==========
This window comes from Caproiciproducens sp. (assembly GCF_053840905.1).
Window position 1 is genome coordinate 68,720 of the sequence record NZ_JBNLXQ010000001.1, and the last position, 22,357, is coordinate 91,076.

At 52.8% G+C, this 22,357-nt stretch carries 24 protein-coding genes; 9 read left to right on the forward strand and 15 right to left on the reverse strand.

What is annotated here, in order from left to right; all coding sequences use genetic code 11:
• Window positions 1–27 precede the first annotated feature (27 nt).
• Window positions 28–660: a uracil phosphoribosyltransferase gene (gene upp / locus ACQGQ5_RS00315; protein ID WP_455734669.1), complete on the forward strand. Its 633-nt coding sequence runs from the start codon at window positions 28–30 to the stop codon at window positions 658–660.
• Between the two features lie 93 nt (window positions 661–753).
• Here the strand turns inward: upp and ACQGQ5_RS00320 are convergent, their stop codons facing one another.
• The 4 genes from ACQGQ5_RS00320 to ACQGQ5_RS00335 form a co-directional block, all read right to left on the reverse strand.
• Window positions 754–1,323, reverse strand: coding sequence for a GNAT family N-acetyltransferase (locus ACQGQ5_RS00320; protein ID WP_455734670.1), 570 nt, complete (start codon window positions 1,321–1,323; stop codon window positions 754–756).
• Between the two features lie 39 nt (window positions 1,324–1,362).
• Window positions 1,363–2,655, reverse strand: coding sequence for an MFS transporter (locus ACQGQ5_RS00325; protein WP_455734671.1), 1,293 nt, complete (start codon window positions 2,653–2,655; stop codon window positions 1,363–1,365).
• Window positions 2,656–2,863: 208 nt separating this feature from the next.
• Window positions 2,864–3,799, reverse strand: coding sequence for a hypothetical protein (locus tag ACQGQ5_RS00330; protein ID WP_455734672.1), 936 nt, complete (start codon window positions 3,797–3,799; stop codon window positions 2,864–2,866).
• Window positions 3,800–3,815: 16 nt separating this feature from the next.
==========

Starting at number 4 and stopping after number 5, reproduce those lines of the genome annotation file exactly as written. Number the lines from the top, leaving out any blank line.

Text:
What is annotated here, in order from left to right; all coding sequences use genetic code 11:
• Window positions 1–27 precede the first annotated feature (27 nt).